Feeds

Tech giants surrender to Oz Wi-Fi boffins

'Prior art' my Kookaburra

Providing a secure and efficient Helpdesk

Some of the world's top tech companies have run up the white flag in the face of a national science agency’s legal claim it invented key technologies behind Wi-Fi.

Each of the 14 companies the agency sued for copyright infringement in 2005 has cut confidential settlements with the Australian Commonwealth Scientific and Industrial Research Organization (CSIRO), it revealed today. They are Hewlett-Packard, Asus, Intel, Dell, Toshiba, Netgear, D-Link, Belkin, SMC, Accton, 3Com, Buffalo Technologies, Microsoft and Nintendo.

CSIRO claims to hold an essential patent granted in 1996 for 802.11a and 802.11g Wi-Fi technology, the adopted standard in almost every modern laptop and LAN device.

The agency alleged it had offered the companies licensing deals on "reasonable and non-discriminatory" terms at first, but was dismissed by most of the industry. CSIRO lawyers then vowed to sue any company using the 802.11 standard and refusing to pay up.

The opposition, which gained backing by the likes of Yahoo!, Apple, Nvidia, and the Consumer Electronics Association, argued CSIRO's patent was invalid due to the existence of prior art that made the patent claims "obvious" at the time it was filed.

Although CSIRO won a temporary US import ban against Japanese-owned Buffalo Technologies in June 2007, the ban was lifted while the case was sent to appeals court purgatory.

The first sign the the 14 companies would crack came early this month, when HP announced it had separately settled with the Australian agency.

The actual windfall CSIRO gained from the multiple settlements is unknown. CSIRO reportedly was never asking for much in licensing fees - but considering the breadth of the technology, it's likely to mean beaucoup bucks for the Australian agency.

CSIRO typically reinvests the proceeds it makes from research, so maybe it'll be power-generating jackets all around for Aussies.

It's also a result that should get any company using Wi-Fi products that hasn't been served by CSIRO very, very nervous. ®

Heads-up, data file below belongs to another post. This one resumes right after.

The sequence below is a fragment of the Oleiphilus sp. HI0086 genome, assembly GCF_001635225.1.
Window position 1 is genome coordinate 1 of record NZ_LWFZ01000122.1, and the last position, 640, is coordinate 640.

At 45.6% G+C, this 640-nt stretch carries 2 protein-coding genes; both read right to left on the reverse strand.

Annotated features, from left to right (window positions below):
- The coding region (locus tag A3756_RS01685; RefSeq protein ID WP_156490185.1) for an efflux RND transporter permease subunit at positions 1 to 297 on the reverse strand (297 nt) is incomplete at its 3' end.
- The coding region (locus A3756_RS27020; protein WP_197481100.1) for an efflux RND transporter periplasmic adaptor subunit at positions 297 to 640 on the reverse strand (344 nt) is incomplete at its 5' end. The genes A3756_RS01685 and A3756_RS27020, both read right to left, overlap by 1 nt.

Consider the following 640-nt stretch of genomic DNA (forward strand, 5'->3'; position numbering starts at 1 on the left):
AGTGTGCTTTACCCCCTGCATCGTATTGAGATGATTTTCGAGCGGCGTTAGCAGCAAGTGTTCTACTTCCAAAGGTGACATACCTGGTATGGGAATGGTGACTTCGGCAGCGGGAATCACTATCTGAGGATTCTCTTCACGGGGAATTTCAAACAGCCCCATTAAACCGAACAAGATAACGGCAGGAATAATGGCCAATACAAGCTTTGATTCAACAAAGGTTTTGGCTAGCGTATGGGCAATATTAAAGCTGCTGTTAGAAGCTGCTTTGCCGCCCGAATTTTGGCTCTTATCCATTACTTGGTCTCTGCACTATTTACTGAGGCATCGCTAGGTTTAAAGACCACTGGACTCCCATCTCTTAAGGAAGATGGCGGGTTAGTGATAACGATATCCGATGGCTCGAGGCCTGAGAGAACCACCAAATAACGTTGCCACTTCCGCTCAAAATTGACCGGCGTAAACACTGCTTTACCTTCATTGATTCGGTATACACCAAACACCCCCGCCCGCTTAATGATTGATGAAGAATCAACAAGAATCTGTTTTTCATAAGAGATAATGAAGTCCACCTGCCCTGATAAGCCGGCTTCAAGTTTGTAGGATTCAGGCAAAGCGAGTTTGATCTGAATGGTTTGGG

Choosing a cloud hosting partner with confidence

More from The Register

next story
Brit telcos warn Scots that voting Yes could lead to HEFTY bills
BT and Co: Independence vote likely to mean 'increased costs'
Phones 4u slips into administration after EE cuts ties with Brit mobe retailer
More than 5,500 jobs could be axed if rescue mission fails
New 'Cosmos' browser surfs the net by TXT alone
No data plan? No WiFi? No worries ... except sluggish download speed
Radio hams can encrypt, in emergencies, says Ofcom
Consultation promises new spectrum and hints at relaxed licence conditions
Blockbuster book lays out the first 20 years of the Smartphone Wars
Symbian's David Wood bares all. Not for the faint hearted
Bonking with Apple has POUNDED mobe operators' wallets
... into submission. Weve squeals, ditches payment plans
This flashlight app requires: Your contacts list, identity, access to your camera...
Who us, dodgy? Vast majority of mobile apps fail privacy test
prev story

Whitepapers

Providing a secure and efficient Helpdesk
A single remote control platform for user support is be key to providing an efficient helpdesk. Retain full control over the way in which screen and keystroke data is transmitted.
WIN a very cool portable ZX Spectrum
Win a one-off portable Spectrum built by legendary hardware hacker Ben Heck
Saudi Petroleum chooses Tegile storage solution
A storage solution that addresses company growth and performance for business-critical applications of caseware archive and search along with other key operational systems.
Protecting users from Firesheep and other Sidejacking attacks with SSL
Discussing the vulnerabilities inherent in Wi-Fi networks, and how using TLS/SSL for your entire site will assure security.
Security for virtualized datacentres
Legacy security solutions are inefficient due to the architectural differences between physical and virtual environments.